A review of Ciao by Johanna Adorján
Hans Benedek is in trouble. A well-respected art critic and journalist, he has reached middle age only to find that his teenage daughter – Emma, a committed vegan – disdains him, that his wife – Henriette, once a promising young poet, now a part-time yoga instructor – is disillusioned, and that his colleagues maybe don’t look up to him as much as he thought they did. Particularly Niki, a younger reporter with whom he has been having a lukewarm affair. Worse than this, however, Hans feels a sense of the old order slipping: the arts section no longer holds the authority it once did, and social media influencers are hooking giant book deals left, right and centre. A woman, of all people, has taken over a management position at his newspaper (it is Hans’s firm belief that ‘this century would be the century of women – in conjunction with men’). And a millennial named Xandi Lochner is making waves with her political commentaries.
When Henriette suggests to her husband that he might like to write a portrait of Xandi – following her own disastrous meeting with the younger woman – Hans readily agrees, sure that ‘hyping’ Xandi is bound to save his career. But when he is forced by his new boss to accept Niki as a co-author, a trip to Baden-Baden to watch Xandi in action on a talk show turns into a farcical exposition of Hans as the rapidly ageing white man who has well and truly lost his footing in society. Caught out in his base misogyny, snobby attitudes and total inability to read social situations, Hans nonetheless appears to be embarking on a tentative friendship, not to say flirtation, with Xandi, a blunder that will ultimately result in an online shitstorm of epic proportions. By the time it is all over, Hans is left shaking his head and asking himself: ‘Why hadn’t he seen the signs?’ (‘Warum hatte er die Zeichen nicht gesehen?’) We, the readers, in our privileged position, have of course seen them all along.
Ciao is a riotously funny social satire penned by Johanna Adorján, one of the most versatile authors working in Germany today. Her background as a journalist shines through in this, her second novel – she has also written two collections of short stories and a bestselling memoir about her grandparents, An Exclusive Love, which was translated into English by Anthea Bell – a tightly plotted narrative that shows an exemplary command of detail, not to mention characterisation so authentic one can’t help feeling many of her figures have real-life counterparts. The same goes for conversation: whether polite small talk at an auction-house party, a business lunch rapidly descending into barely concealed backstabbing, or the excruciating bedroom scene involving Hans and Xandi, key moments of dialogue are laced with just the right amount of awkwardness to make readers cringe with embarrassment. Though without doubt a work of fiction, Ciao often comes too close to real life for comfort – which, naturally, is entirely the point.
Ostensibly a comment on the Untergang of the straight white male, Ciao is quick-witted enough not to let anyone escape unscathed. Adorján’s sardonic tone touches everyone, including Xandi and Emma, who as representatives of the new generation are in many ways the heroines of this novel, yet still come across at times as too earnest for their own good. Conversely, the hapless Hans is not merely a loathsome character – careful manipulation of the narrative perspective allows us to feel brief flashes of pity for him at the same time as we are shaking our heads over his unpalatable beliefs. Adorján is playing with fire here: making potentially damaging attitudes come across as simply pitiful or childish is not something that every reader will admire, yet it seems to stem more from a capacity to see the whole picture, to show us that her opinions (which are clear enough, in the end) are well founded rather than merely reactionary.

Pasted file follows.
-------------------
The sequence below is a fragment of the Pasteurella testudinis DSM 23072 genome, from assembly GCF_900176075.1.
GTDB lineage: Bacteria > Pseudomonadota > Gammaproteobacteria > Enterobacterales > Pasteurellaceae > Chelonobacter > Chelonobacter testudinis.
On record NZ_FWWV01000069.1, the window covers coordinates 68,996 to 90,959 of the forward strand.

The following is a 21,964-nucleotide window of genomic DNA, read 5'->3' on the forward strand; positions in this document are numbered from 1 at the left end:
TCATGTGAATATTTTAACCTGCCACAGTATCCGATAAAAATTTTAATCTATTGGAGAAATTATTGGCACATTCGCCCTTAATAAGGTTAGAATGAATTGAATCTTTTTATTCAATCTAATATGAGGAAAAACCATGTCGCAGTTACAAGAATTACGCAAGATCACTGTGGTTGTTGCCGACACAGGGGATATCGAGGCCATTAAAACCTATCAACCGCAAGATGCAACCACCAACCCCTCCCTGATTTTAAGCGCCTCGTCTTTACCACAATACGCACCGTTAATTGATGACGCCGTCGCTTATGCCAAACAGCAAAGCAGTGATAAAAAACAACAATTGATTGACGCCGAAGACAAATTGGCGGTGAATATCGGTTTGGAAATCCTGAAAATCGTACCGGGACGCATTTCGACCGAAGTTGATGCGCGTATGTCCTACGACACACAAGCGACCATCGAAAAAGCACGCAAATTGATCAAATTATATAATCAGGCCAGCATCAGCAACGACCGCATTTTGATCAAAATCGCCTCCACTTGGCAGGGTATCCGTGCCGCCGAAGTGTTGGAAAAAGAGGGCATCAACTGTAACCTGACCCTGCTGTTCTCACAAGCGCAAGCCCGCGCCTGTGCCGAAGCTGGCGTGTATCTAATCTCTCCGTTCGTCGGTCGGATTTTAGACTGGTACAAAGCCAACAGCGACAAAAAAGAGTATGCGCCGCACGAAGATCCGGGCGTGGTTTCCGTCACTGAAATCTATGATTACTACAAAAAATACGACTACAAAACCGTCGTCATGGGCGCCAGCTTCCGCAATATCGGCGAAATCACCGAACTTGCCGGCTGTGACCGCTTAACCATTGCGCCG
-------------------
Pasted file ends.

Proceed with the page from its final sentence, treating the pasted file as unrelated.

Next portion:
Perhaps the only drawback of turning the spotlight so glaringly on Hans and men of his ilk is that other, potentially more interesting, characters are forced to take a bit of a back seat. Henriette, for example, with whom the novel opens, is a frustrated creative, a figure who veritably aches with the disappointment of life not having turned out quite the way she’d hoped. There is plenty of fertile ground here for an exploration of thwarted ambition or motherhood or both, yet we are given only tantalising glimpses into her psyche and left instead to deal with her husband’s admittedly more entertaining yet superficial-seeming catastrophes. That Henriette should come across this way is, however, a mark of Adorján’s craft: she fills out every inch of her narrative framework, creating a world of characters we can readily step into. And as we see that even rather peripheral figures, like Frau Kramer, an assistant at Hans’s newspaper, have serious personality and the sense of a good backstory, we can read it perhaps as yet another device – with just a few words, Adorján makes the women in this novel far more interesting and multi-dimensional than Hans ever assumes them to be.
Ciao is not a Me Too novel, though it references the movement often enough. Nor is it an overt takedown of the patriarchy, an angry attempt to right so very many wrongs. Instead, it is a whip-smart, slightly snarky, strangely moving take on relationships, on growing older, on what it is to hold and lose and maybe re-find your place in the world. Filled with moments of recognition – some wry, some more poignant – and an abiding sense of empathy beneath the laugh-out-loud scenes, this is a clever and compelling novel that offers the chance both to reflect on and escape from the fast-paced, ever-changing society in which we live.
Ciao by Johanna Adorján is published by Kiepenheuer & Witsch and currently available in German. I was very pleased to work on a sample translation of the novel, which can be requested from the publisher.